"By increasing market transparency, providing more information on remittance prices, migrants can have a better sense of the options within their reach, and they can choose the service that best fits their needs," said Natasha Bajuk, MIF’s remittances specialist.


An analysis of data from the last quarter of 2011 shows that:

  • Immigrants from Central America and the Dominican Republic paid on average US$12 for every US$200 remitted.
  • A one percentage point reduction in the cost of sending remittances will save migrants and their families an additional US$150 million a year.
  • The average price of sending remittances from the U.S. to Central America and the Dominican Republic fell slightly over the last three months of 2011, from 5.9 percent in October to 5.7 percent in December.
  • In December, the most expensive services were to the Dominican Republic and Costa Rica, with an average cost of US$14.60 (7.3%) and US$13.60 (6.8%), respectively. The cheapest were to El Salvador, with an average cost of US$9.40 (4.7%), followed by Honduras and Nicaragua, both with average cost of US$9.60 (4.8%).
  • In December 2011, the highest cost to wire US$200 was from Miami and New York to the Dominican Republic, with an average cost of US$15.60 (7.8%). The cheapest was from New York to El Salvador and Honduras, and Los Angeles to El Salvador and Nicaragua, with an average cost of US$9.20 (4.6%).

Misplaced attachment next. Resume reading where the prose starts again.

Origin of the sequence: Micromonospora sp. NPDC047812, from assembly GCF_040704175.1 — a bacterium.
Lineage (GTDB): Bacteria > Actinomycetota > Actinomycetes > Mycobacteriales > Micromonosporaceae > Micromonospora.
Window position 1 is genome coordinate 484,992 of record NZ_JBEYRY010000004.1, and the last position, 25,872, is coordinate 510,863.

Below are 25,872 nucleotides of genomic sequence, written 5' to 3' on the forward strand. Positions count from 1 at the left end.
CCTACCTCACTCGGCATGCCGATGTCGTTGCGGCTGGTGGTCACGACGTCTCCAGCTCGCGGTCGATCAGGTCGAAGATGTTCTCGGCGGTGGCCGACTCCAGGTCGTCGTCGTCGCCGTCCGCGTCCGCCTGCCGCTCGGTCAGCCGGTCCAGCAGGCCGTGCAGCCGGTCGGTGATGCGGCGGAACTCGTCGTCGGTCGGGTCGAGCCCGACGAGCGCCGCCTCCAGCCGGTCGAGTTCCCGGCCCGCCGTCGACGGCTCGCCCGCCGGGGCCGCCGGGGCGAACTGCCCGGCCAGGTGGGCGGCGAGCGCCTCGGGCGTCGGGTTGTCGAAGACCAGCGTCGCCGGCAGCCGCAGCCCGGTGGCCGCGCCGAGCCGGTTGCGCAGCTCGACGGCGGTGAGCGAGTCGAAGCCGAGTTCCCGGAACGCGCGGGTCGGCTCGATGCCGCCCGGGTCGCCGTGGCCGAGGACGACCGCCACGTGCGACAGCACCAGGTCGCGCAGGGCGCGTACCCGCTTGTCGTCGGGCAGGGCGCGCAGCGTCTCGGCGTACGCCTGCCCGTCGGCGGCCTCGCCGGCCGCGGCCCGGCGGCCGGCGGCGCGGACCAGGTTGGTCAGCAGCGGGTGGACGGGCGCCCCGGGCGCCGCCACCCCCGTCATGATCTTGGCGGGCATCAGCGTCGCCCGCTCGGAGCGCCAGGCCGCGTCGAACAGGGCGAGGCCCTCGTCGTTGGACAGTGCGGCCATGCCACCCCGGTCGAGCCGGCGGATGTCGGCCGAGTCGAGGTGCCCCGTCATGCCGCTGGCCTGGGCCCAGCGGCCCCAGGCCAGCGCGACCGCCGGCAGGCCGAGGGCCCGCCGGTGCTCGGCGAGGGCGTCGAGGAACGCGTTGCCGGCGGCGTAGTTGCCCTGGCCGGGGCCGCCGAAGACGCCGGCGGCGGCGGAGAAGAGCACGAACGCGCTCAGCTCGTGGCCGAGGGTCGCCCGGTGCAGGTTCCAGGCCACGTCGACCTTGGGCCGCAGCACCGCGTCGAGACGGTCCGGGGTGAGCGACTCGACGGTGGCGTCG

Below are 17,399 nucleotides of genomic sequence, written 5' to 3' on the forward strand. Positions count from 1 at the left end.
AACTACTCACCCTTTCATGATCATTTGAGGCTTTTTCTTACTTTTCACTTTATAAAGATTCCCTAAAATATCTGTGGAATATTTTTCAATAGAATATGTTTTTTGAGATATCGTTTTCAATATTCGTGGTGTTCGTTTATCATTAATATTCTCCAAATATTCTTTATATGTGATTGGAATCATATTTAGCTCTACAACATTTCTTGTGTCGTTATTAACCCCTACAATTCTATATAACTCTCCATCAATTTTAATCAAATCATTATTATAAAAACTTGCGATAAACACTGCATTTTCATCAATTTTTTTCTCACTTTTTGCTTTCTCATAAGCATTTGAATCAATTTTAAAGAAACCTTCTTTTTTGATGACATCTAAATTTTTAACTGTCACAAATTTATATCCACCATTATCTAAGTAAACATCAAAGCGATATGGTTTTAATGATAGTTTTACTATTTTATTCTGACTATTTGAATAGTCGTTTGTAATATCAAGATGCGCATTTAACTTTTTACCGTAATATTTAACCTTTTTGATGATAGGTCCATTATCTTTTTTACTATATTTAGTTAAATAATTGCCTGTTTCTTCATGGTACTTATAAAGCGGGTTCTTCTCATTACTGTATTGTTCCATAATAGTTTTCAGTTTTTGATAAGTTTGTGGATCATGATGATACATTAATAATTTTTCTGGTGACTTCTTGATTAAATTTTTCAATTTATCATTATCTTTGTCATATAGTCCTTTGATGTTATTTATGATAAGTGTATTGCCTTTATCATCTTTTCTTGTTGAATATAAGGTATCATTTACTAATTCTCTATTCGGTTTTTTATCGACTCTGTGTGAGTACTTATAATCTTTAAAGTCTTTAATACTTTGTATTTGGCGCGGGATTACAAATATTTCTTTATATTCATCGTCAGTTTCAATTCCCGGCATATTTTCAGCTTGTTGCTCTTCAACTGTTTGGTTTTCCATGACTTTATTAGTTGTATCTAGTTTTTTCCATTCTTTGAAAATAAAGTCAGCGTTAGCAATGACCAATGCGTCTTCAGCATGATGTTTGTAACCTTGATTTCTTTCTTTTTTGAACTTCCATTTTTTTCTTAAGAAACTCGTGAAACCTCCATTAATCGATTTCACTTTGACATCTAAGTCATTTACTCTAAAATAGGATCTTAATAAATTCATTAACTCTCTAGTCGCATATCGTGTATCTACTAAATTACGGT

• In general, it is cheaper for the remitter to send money into a recipient’s account (US$9) than as cash (US$11). However, the volume of wires through commercial banks is still small compared to money sent through remittance companies.
  • Many remittance service providers offer to send money from the U.S. to Central America through debit and credit cards with payment in cash or by deposit into an account. However, the cost of remittance by credit or debit card, and paid in cash, is significantly higher than for the other methods of sending remittances. 


Inter-American Development Bank: Romina Nicaretta, +1 202 623 1555,

World Bank: Marcela Sánchez-Bender, +1 202 473 5863,







This information is provided to subscribers, friends, faculty, students and alumni of the School of Industrial & Labor Relations (ILR). It is a service of the Institute for Workplace Studies (IWS) in New York City. Stuart Basefsky is responsible for the selection of the contents which is intended to keep researchers, companies, workers, and governments aware of the latest information related to ILR disciplines as it becomes available for the purposes of research, understanding and debate. The content does not reflect the opinions or positions of Cornell University, the School of Industrial & Labor Relations, or that of Mr. Basefsky and should not be construed as such. The service is unique in that it provides the original source documentation, via links, behind the news and research of the day. Use of the information provided is unrestricted. However, it is requested that users acknowledge that the information was found via the IWS Documented News Service.